A hearing on the proposed Cline Avenue Bridge on Wednesday within 1 mile of the demolished structure showed the same divisions remain when it comes to its planned replacement.
Ricky Novales, 50, a longtime Indiana Harbor resident, looked at renderings of the proposed bridge and said it could be good for East Chicago, even with tolls as planned.
"I think it's good the way they are constructing this," he said. "I've never seen a bridge look this good. I think city residents will use it and won't mind the toll."
Carlyle Edwards, 57, another East Chicago resident, took a look at the renderings as well and said it's no mystery why the state washed its hands of the condemned bridge.
"Politics," he said. "Just look at who controls the Legislature."
Edwards questioned how it still can be considered a state route, designated as Ind. 912, now that the right of way has been turned over to a private investment group that wants to build a toll bridge in its place.
Local officials remain hopeful the private investment group that owns the former right of way over the Indiana Harbor and Ship Canal will begin construction of a new bridge this year.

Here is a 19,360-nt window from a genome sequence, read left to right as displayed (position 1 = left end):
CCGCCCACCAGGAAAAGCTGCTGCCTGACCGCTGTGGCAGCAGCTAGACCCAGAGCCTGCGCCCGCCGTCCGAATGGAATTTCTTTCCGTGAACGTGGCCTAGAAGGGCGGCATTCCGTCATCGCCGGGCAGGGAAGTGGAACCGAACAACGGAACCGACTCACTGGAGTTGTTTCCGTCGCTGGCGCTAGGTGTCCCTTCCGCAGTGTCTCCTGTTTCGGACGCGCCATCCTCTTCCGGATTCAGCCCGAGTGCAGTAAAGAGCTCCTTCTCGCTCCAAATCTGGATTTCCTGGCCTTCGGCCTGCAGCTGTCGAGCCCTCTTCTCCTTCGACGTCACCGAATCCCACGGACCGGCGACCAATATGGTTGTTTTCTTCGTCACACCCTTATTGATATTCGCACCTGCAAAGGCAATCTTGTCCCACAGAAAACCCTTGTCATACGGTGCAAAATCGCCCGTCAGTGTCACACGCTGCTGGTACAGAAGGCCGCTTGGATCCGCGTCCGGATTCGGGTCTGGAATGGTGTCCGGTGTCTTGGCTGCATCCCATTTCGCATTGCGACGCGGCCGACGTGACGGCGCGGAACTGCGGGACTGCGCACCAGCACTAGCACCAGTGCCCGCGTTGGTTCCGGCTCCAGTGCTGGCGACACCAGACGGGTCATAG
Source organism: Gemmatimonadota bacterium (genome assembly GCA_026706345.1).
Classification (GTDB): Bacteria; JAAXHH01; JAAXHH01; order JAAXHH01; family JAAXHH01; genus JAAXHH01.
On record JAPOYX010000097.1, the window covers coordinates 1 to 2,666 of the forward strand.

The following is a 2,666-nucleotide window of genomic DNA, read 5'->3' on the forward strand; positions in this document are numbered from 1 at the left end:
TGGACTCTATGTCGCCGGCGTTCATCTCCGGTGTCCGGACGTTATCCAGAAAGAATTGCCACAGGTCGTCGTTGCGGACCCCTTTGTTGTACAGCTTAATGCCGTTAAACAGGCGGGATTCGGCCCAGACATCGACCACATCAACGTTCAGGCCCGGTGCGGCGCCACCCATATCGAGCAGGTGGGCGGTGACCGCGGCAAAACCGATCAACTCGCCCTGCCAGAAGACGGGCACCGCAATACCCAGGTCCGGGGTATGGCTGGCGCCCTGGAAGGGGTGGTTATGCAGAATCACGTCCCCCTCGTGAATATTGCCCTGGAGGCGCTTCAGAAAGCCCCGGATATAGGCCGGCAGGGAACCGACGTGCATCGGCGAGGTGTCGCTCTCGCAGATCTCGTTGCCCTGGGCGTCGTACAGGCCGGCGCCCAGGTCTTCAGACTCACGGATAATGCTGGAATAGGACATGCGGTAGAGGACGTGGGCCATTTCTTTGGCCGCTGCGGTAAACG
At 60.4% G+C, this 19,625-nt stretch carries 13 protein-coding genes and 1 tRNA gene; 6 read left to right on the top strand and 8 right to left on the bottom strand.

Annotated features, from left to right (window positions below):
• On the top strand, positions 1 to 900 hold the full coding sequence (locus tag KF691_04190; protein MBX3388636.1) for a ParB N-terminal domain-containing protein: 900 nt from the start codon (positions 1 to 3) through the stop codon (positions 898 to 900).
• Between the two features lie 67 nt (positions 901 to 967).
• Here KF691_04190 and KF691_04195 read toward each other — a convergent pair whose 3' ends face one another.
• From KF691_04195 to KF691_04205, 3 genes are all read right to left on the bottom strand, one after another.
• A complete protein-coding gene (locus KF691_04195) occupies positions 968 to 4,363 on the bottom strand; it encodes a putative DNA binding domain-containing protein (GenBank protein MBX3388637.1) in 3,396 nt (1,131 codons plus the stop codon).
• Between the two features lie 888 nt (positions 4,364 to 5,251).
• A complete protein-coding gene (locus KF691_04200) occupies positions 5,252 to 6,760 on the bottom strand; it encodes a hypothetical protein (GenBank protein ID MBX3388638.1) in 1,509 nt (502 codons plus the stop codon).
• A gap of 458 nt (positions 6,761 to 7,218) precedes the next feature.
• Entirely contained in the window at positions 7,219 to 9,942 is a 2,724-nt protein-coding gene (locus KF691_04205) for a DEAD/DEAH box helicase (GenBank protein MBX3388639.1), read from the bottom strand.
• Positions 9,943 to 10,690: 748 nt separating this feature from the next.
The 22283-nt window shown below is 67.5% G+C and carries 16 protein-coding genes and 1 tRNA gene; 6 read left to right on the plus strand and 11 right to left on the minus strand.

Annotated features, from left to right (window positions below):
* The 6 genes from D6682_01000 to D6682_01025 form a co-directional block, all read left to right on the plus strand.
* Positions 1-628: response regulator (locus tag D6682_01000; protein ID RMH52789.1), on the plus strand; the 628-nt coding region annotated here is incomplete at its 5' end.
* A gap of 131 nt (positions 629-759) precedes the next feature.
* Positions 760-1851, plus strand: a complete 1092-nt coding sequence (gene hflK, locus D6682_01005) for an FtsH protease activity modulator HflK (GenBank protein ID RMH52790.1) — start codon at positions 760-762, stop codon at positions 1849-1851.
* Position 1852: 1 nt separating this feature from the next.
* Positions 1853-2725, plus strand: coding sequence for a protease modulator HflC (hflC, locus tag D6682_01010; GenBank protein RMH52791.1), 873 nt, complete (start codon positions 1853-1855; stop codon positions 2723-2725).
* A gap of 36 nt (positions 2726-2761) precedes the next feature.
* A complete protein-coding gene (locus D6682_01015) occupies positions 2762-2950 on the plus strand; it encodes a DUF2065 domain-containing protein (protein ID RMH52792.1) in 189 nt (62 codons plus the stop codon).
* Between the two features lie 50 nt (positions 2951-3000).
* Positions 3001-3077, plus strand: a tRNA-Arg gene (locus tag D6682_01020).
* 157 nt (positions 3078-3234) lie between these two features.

The Northwestern Indiana Regional Planning Commission put on Wednesday's hearing at the East Chicago Public Library on Columbus Avenue. NIRPC is taking public comment on including the bridge project in both its short- and long-term transportation plans.
Comment also was taken on a project to add one lane in each direction to Interstate 65 from U.S. 231 to Ind. 2. NIRPC will vote on adding both the I-65 and Cline Avenue Bridge projects to its plans, probably at its April meeting.
The Cline Avenue Bridge was condemned in December 2009 when it was confirmed interior support cables had rusted out, gravely weakening the bridge. Demolition was completed in January 2013.
In September 2012, an investor group led by the Figg Group, of Tallahassee, Fla., struck agreements with East Chicago and Indiana to build a new bridge at the location.
The Figg Group did not respond to an email this week asking if the money has been raised to build the bridge and when construction will start. The bridge has an estimated $150 million price tag, all of which must be raised from private investors.